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First of all: kudos to you for even thinking about doing this. The way I look at it, this means that you’re exploring your options to improve your visibility on Facebook, which is a very good idea.

Using a contest, giveaway or other mechanism that encourages people to like your Facebook page in exchange for something has a lot of appeal. It leverages the power of something free (or the prospect of being a big prize winner) to get people to take an action that they might not otherwise have taken. It also gives your existing audience something fun to participate in—especially if you invite them to share the opportunity with their friends. This all seems like a very good idea.

Unfortunately, however, given the current dynamics of Facebook, using this method to “build likes” on your page  could end up really hurting your page’s visibility in the end.

How Could Having More “Likes” Actually Reduce the Visibility of Your Facebook Page?

I’ll admit, this seems counter intuitive at first… maybe even downright crazy. I mean, the idea of having more “Likes” on your page is pretty much like having more “subscribers” to your content, right?


Well… except for one thing: engagement.

You see, as Facebook’s user community has grown, more and more businesses like yours who are all hoping to get the eyeballs of Facebook’s users on their content have jumped in. And herein lies the rub: Facebook can’t show everything to everyone all the time. And like I always tell our clients and the businesses we train: we would all quit using Facebook if it became less interesting to us.

So… in order to properly show each and every Facebook user the content that is most likely to be interesting to them each and every time they visit the site or open the mobile app, Facebook has to make an educated guess.

That’s why engagement is critical.

In order to guess what John Doe will like, Facebook has only Mr. Doe’s previous activity to rely upon. Yes, Mr. Doe may have “Liked” your page. But if he hasn’t taken one of these 4 actions recently, Facebook’s algorithm must assume he’s not interested in your stuff. Here are the 4 actions Facebook can measure:

  • A comment
  • A “like” (on a particular piece of content)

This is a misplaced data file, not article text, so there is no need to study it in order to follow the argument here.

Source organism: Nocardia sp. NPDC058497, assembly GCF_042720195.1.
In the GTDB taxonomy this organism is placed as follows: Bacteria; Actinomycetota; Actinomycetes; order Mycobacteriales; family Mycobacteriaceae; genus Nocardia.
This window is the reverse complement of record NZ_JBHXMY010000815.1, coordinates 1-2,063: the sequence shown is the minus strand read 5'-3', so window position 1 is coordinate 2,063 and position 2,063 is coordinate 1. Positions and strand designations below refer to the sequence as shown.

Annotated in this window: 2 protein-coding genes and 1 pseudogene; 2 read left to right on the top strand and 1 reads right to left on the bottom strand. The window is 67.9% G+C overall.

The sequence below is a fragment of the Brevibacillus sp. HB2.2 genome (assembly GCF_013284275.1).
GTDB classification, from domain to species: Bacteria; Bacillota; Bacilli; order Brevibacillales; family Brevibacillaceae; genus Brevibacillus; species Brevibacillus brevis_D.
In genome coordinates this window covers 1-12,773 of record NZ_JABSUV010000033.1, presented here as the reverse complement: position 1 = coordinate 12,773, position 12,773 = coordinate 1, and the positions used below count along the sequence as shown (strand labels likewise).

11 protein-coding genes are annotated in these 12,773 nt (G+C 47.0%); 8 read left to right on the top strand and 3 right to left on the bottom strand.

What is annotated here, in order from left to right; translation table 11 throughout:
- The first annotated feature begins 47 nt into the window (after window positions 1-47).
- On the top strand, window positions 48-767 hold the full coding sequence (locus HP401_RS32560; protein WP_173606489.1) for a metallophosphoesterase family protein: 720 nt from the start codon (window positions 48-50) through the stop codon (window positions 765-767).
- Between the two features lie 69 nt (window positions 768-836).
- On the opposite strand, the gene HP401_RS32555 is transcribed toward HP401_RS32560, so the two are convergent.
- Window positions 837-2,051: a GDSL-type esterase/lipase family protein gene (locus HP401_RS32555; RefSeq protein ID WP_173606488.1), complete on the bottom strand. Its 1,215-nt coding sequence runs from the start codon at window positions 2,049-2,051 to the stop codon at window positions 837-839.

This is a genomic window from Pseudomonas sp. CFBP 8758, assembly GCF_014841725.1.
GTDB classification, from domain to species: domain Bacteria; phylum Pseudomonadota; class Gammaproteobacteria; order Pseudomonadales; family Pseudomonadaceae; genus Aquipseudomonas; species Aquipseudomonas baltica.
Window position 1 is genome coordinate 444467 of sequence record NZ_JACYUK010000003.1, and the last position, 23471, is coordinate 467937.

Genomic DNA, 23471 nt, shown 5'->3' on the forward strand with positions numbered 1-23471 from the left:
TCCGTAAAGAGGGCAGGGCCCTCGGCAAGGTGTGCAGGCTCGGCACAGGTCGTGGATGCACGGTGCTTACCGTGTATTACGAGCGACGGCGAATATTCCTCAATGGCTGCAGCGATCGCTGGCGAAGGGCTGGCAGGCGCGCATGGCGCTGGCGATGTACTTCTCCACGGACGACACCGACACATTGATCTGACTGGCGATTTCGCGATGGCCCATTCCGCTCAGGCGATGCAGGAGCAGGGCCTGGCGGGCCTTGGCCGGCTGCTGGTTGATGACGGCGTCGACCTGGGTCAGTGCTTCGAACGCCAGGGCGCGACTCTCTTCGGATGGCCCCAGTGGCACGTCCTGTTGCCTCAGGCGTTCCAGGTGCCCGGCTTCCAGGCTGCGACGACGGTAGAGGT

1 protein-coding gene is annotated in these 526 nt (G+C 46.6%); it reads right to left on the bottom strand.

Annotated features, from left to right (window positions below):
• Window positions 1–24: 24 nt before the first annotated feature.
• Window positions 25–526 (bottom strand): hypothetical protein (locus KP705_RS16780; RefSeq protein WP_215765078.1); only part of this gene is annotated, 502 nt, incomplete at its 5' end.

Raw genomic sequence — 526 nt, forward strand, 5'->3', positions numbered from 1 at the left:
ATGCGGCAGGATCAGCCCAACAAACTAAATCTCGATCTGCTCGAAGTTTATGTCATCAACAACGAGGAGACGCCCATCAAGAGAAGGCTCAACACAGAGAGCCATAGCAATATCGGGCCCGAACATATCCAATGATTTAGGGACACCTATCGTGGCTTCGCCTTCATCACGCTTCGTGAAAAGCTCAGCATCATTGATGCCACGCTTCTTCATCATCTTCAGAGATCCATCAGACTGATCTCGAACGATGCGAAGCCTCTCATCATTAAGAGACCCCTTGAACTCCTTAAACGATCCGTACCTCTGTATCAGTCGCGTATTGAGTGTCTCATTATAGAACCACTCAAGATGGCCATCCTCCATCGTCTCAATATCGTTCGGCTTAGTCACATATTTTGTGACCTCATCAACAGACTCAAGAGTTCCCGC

• A “share”
  • A click other than on the “Like,” “Comment,” or “Share” links (e.g. on a link to your website, on your picture/graphic to expand it, on your video to play it, etc.)

Facebook is measuring this activity all the time… for every single user. And if your page’s content is shown to John Doe without him taking one of those 4 actions, Facebook will eventually stop showing it to him. Thus… your content must get engagement from users in order for Facebook to continue to show it.

Here’s Where You Might Get Bitten

Many page managers have begun to realize the importance of engagement. And this is where we can sometimes chase new users in search of higher engagement numbers. But think about this for a moment. When you give something away like a prize package that has little to do with the day-to-day content you’re posting on your page, then the reason why people “Like” your page is disconnected from your real content. When that disconnect occurs (and it can sometimes be very subtle), these people will not engage with your content going forward.

Here’s an example for clarity:

Let’s say you own a dog obedience school. (If you’ve been through our one of our training programs, you know how much I enjoy using the dog obedience school as an example.)

Your Facebook page is humming along at 500 “Likes.” You decide you want to increase this number. So, you put together a nifty prize package and set up a Facebook contest so people can enter it. Your prize includes: dinner for 2 at a nice restaurant nearby, a Starbucks gift card, and 2 movie passes.

Sounds like a great prize package, right? Who wouldn’t want to win that?


The prize is interesting to almost everyone. After all, who doesn’t like to eat out and catch a movie with their signficiant other or even a good friend?

Since the prize package is universally interesting, you imagine that more people will “Like” your Facebook page in order to win.

This is a reasonable assumption. With some good copywriting, some nice graphics, and maybe even a little paid promotion, you should get a lot of traction on this.

And herein lies the rub: for all the people who might want your prize package, what percentage of them even own a pet? How many of those people own a dog? How many of the people who own dogs are having a training problem they need to correct?

If you’re like me, you’re watching those percentages get smaller and smaller and smaller.

Therefore… once these people “Like” your page, how often do you think they’re going to “like” your posts? Or comment on them? Or share them? Or even click on them?

Thus… your engagement is very, very low for these newcomers.

And… when the percentage of people who engage with your content on Facebook goes down, the visibility of your content goes down.

Suddenly all the people who were interested in a date night—but not in training their new puppies—become an anchor that weighs your page down.

And there’s no way to get rid of them.

Unlike the “Friends” you have in your personal Facebook profile, which you can unfriend at any time, there’s no way to kick out the disengaged people who at one time “Liked” your page.

As engagement becomes more and more important on Facebook—and this is happening every single month right now—your ability to keep your followers interested in your content becomes more and more critical.

So… with that in mind, what do you think? Should you run a Facebook contest to grow you page’s likes?